Lyft on Friday released its long-awaited IPO prospectus, revealing for the first time the company's financial data and a growing share of the stimulus market.
Average revenue per active user has increased at a less constant rate, reflecting pricing experiences. Lyft often offers discounts to customers who are no longer used and has recently introduced a subscription service.
Rakuten, a Japanese company specializing in display technology, should see the biggest boon of a first success. The company holds a 13% stake in Lyft, followed by 7.8% of General Motors and 7.7% of Fidelity. The venture capital firm Andreessen Horowitz owns 6.3% and Alphabet 5.3%.
Co-founders Logan Green and John Zimmer will retain "concentrated control" of voting shares through a two-class system, depending on the file. The prospectus does not specify the percentage of the voting class held by Green and Zimmer, but a person familiar with the plans told CNBC that their combined holdings would represent less than 50% of the voting rights.
The drivers of the company will also benefit. Lyft drivers who are "in good standing" will be awarded a one-time cash bonus between $ 1,000 and $ 10,000, depending on the number of trips made. Drivers can choose to use this bonus to buy shares of the company through a directed stock program.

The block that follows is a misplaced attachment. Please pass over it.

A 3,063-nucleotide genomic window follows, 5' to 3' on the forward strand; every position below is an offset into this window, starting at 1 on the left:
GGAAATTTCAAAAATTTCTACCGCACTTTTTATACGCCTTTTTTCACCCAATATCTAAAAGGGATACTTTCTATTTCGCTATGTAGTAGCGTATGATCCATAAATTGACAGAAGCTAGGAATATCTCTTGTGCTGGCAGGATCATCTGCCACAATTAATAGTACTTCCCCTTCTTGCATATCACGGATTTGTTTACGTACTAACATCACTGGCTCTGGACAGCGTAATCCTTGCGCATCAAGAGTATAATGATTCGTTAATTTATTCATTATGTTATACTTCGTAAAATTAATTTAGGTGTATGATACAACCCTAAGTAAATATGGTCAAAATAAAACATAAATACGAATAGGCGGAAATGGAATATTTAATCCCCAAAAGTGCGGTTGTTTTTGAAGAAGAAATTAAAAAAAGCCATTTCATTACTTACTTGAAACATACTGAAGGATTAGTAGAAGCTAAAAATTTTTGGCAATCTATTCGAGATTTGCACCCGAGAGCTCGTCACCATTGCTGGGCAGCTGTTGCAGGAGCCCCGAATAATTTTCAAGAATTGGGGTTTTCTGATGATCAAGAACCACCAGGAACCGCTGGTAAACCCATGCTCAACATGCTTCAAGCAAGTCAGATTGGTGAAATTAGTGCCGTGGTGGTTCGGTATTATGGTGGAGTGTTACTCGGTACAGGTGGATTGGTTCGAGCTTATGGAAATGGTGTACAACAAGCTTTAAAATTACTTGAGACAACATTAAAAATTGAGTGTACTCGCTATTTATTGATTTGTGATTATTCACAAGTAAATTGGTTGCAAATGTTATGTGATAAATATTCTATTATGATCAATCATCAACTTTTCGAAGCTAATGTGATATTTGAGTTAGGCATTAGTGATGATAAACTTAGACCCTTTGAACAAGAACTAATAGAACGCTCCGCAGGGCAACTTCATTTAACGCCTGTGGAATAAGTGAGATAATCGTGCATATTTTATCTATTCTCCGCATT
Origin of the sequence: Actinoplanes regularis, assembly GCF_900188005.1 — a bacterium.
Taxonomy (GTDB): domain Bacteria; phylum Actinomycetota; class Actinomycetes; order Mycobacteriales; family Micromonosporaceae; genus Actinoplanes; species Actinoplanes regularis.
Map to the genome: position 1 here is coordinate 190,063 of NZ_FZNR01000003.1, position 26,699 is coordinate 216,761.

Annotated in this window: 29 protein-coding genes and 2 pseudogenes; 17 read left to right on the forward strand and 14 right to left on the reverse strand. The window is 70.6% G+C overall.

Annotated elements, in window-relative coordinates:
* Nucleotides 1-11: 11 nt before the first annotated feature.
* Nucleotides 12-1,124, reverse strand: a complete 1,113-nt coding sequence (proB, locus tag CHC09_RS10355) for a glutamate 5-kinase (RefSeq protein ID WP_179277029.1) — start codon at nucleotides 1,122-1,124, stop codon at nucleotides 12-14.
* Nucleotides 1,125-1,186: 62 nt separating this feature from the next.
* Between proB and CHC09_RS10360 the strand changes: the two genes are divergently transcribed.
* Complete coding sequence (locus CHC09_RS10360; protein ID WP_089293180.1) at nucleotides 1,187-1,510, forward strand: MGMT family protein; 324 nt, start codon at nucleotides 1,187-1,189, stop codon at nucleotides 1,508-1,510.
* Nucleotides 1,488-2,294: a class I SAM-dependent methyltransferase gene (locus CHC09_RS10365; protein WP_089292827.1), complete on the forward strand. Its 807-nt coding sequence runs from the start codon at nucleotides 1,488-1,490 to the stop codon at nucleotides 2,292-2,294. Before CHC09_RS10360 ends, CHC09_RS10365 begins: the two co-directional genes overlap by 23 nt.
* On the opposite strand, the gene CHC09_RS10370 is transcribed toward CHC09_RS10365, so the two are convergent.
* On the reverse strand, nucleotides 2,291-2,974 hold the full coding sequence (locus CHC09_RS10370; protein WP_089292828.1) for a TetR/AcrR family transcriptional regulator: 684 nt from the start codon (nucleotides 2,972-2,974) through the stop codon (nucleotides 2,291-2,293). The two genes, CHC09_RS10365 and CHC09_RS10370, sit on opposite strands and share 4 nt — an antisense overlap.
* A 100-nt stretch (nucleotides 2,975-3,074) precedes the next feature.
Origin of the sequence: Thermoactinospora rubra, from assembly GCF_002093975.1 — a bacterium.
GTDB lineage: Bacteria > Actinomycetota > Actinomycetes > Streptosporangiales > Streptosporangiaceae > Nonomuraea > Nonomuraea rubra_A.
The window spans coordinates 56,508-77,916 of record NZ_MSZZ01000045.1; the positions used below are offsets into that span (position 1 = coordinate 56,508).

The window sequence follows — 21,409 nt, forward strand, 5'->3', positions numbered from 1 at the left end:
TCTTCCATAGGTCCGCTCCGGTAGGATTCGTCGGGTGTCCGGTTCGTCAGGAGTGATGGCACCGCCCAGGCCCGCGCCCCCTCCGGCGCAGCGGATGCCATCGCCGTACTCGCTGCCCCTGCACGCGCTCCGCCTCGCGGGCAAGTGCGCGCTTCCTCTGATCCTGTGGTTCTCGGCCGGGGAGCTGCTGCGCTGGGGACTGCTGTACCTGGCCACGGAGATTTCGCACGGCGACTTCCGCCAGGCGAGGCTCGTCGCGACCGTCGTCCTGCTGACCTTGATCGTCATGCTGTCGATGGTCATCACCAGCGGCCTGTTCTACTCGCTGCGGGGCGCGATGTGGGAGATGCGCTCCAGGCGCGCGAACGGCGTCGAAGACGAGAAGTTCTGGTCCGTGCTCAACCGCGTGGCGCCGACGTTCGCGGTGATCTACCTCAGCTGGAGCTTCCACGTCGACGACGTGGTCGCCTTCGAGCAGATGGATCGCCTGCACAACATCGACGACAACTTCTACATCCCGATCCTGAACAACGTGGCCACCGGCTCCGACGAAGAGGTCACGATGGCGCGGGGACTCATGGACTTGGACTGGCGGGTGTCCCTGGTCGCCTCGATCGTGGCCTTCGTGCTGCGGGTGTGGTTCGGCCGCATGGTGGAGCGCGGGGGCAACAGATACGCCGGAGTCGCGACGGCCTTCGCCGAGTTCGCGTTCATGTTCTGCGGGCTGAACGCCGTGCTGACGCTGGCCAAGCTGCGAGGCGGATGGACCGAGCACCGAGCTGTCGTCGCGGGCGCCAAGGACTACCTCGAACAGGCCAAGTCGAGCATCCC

Lyft has been nominated three times on CNBC's list of 50 disrupters, ranking fifth on the 2018 list.
J.P. Morgan, Credit Suisse and Jefferies are the main underwriters of the offer. The largest shopping center
Clarification: This story has been updated to remove an incorrect number for Lyft bookings in 2018.
– Deirdre Bosa from CNBC contributed to this report.
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